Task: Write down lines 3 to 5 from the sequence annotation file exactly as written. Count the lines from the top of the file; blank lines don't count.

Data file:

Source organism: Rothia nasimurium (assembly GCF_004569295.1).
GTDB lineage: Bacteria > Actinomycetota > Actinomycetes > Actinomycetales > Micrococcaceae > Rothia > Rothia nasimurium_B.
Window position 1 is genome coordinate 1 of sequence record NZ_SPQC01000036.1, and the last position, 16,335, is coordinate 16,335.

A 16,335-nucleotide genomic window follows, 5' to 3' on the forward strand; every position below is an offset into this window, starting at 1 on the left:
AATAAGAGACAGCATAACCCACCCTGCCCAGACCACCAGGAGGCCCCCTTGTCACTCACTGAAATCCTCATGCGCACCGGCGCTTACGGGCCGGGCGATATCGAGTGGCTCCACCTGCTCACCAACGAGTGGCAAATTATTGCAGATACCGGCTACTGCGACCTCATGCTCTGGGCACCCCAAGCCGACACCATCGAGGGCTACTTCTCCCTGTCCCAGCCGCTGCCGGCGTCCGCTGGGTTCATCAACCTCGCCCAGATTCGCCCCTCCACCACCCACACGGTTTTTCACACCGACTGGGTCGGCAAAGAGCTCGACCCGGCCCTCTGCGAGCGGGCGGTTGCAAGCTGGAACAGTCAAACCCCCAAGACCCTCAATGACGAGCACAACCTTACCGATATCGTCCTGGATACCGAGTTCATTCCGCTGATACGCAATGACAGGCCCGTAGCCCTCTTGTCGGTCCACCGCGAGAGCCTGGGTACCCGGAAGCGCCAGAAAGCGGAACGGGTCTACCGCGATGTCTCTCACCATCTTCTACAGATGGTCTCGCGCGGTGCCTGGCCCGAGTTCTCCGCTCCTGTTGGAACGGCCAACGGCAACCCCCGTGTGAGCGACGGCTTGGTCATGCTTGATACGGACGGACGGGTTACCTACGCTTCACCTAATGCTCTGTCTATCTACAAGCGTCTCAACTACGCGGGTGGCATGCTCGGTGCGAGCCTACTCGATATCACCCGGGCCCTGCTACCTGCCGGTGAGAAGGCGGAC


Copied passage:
Window position 1 is genome coordinate 1 of sequence record NZ_SPQC01000036.1, and the last position, 16,335, is coordinate 16,335.

A 16,335-nucleotide genomic window follows, 5' to 3' on the forward strand; every position below is an offset into this window, starting at 1 on the left:
AATAAGAGACAGCATAACCCACCCTGCCCAGACCACCAGGAGGCCCCCTTGTCACTCACTGAAATCCTCATGCGCACCGGCGCTTACGGGCCGGGCGATATCGAGTGGCTCCACCTGCTCACCAACGAGTGGCAAATTATTGCAGATACCGGCTACTGCGACCTCATGCTCTGGGCACCCCAAGCCGACACCATCGAGGGCTACTTCTCCCTGTCCCAGCCGCTGCCGGCGTCCGCTGGGTTCATCAACCTCGCCCAGATTCGCCCCTCCACCACCCACACGGTTTTTCACACCGACTGGGTCGGCAAAGAGCTCGACCCGGCCCTCTGCGAGCGGGCGGTTGCAAGCTGGAACAGTCAAACCCCCAAGACCCTCAATGACGAGCACAACCTTACCGATATCGTCCTGGATACCGAGTTCATTCCGCTGATACGCAATGACAGGCCCGTAGCCCTCTTGTCGGTCCACCGCGAGAGCCTGGGTACCCGGAAGCGCCAGAAAGCGGAACGGGTCTACCGCGATGTCTCTCACCATCTTCTACAGATGGTCTCGCGCGGTGCCTGGCCCGAGTTCTCCGCTCCTGTTGGAACGGCCAACGGCAACCCCCGTGTGAGCGACGGCTTGGTCATGCTTGATACGGACGGACGGGTTACCTACGCTTCACCTAATGCTCTGTCTATCTACAAGCGTCTCAACTACGCGGGTGGCATGCTCGGTGCGAGCCTACTCGATATCACCCGGGCCCTGCTACCTGCCGGTGAGAAGGCGGAC